Maybe we should leave it there… Each Nomad to his own! (We do not judge!)

Graphics

There have been more than a few images around of Origins, so I don’t really need to tell you that it looks amazing, that’s pretty much a given. Instead here I’ll talk about the added bits that make it stand out compared to previous editions.

Origins has a very nice Photo mode that can be started by pressing L3 and R3 together. Given the setting of Origins this is a very nice touch, and something I think Assassins Creed would have benefited from years ago (During the Ezio Trilogy especially).

Unfortunately, there are a few issues, the usual bugs that Assassin’s Creed has suffered with. Wall breaks, frame rate drops etc. none of which detract too much from the overall experience, but they are there and it is a shame.

Something that I didn’t expect which surprised me was the inclusion of Sandstorms. Now as a fan of the Mad Max game (which did the sandstorms and weather elements really well). I was happy to see the way this was introduced. The subtle warnings of an incoming storm, if you’re out in the open you can see it rolling in. Then the red haze that envelopes everything as the storm passes. All look really smooth and authentic (for someone who has never actually been in a sandstorm).

Audio

The Collectors editions of Origins all come with a CD Soundtrack, whenever I see this it gives me high expectations for the Audio at least in terms of music.

The score for AC Origins has been put together nicely for the game, although for me it’s not exactly outstanding. It tends to fall into the background.

The voice acting for the most part is very good, all the main characters dialogue is well delivered, unfortunately though as is the case with many open world games the other characters tend to have the same dialogue and voices which at times can feel a little annoying… But hey on the bright side you don’t De-Sync for killing Citizens anymore so if anyone becomes very annoying… just assassinate them.

Longevity

With a world map this size and the side quests, id safely say there are quite a few hours of gameplay here. Then there are all the collectable scrolls, weapons, outfits. Unfortunately, I don’t have the DLC content yet so can’t really give any opinion on how much extra content this provides (I will give an update for each additional mission as soon as I can).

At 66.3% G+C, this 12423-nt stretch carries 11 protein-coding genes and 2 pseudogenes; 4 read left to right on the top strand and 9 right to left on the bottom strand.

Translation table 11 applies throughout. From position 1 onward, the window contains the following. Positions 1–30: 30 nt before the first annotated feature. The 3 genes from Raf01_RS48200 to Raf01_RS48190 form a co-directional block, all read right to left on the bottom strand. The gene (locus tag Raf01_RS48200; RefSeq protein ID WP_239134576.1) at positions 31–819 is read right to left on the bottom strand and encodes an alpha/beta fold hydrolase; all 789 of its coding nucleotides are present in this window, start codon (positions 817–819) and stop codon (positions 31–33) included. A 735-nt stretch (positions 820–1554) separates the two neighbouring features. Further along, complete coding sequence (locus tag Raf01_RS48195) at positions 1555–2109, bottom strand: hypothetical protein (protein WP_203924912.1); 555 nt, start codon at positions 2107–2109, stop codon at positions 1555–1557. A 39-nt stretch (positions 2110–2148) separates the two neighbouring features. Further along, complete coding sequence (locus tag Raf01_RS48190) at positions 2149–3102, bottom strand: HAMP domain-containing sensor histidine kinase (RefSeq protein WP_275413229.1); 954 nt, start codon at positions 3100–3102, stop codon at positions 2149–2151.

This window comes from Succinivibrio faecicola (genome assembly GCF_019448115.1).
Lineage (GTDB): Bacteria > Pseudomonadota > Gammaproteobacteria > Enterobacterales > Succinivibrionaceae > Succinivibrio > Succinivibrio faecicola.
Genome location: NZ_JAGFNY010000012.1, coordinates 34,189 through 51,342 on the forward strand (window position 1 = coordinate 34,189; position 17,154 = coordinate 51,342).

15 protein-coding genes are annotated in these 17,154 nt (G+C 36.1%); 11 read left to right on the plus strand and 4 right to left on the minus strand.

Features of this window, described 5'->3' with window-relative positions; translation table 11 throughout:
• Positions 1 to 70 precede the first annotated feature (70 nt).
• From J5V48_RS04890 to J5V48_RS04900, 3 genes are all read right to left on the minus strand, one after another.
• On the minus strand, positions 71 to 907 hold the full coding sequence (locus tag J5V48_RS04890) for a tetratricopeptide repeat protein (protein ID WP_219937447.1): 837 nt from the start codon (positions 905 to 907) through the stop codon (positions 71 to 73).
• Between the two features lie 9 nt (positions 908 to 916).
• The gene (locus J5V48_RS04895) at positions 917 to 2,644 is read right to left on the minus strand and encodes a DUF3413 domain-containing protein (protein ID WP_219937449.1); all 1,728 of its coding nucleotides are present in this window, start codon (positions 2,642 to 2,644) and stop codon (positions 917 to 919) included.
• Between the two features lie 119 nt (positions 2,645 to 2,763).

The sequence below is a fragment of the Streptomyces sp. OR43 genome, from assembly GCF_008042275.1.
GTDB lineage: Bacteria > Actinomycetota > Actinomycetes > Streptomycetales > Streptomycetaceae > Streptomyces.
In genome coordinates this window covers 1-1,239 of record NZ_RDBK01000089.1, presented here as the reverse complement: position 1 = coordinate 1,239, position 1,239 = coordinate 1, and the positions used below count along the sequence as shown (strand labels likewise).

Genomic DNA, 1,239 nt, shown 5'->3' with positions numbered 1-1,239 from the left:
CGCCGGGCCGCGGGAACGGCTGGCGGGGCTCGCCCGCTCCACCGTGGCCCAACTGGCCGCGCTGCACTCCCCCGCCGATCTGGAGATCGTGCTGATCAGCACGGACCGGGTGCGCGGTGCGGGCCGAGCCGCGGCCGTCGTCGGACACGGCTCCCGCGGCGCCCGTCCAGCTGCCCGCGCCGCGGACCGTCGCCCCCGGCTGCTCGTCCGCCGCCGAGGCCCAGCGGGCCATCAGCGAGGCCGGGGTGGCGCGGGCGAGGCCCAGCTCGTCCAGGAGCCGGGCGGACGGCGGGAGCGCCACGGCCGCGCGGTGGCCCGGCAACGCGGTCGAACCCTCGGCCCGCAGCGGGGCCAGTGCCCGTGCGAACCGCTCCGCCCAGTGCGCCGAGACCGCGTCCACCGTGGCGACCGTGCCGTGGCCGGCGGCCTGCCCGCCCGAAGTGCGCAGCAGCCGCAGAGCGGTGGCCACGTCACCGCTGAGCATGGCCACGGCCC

In terms of replay ability, I’d say it’s the same as any other AC title, if you enjoy it then yea there is plenty to play over and do again. (if you don’t get 100% completion first time around you may even find new side quests.)

For any Trophy Hunters out there, this game has 51 trophies to collect (20 of which are hidden) so more than enough to keep even an avid collector busy.

Conclusion

Assassin’s Creed Origins is a worthy addition to the franchise and in my opinion, is among It’s best. I’d still have to say Assassins Creed 2 is my favourite, but Origins certainly has me excited for where they can go in the future.

Ubisoft taking a year out after Syndicate was definitely the right move (I’ll admit I was wrong when I said they didn’t need to as Syndicate was a perfectly good game). I still say that I enjoyed Syndicate but Origins is by far a better game.

If you’re a fan of the franchise then this is without a doubt a must. If you’re not a fan of Assassin’s Creed then unfortunately I don’t think this game is enough of a change to bring you on board (but then again if you don’t like Assassin’s Creed why are you reading an AC review?)

For the Casual gamer and RPG fan I would highly recommend this title and as such I feel this game truly deserves a Thumb Culture score of 10/10 (Platinum Award)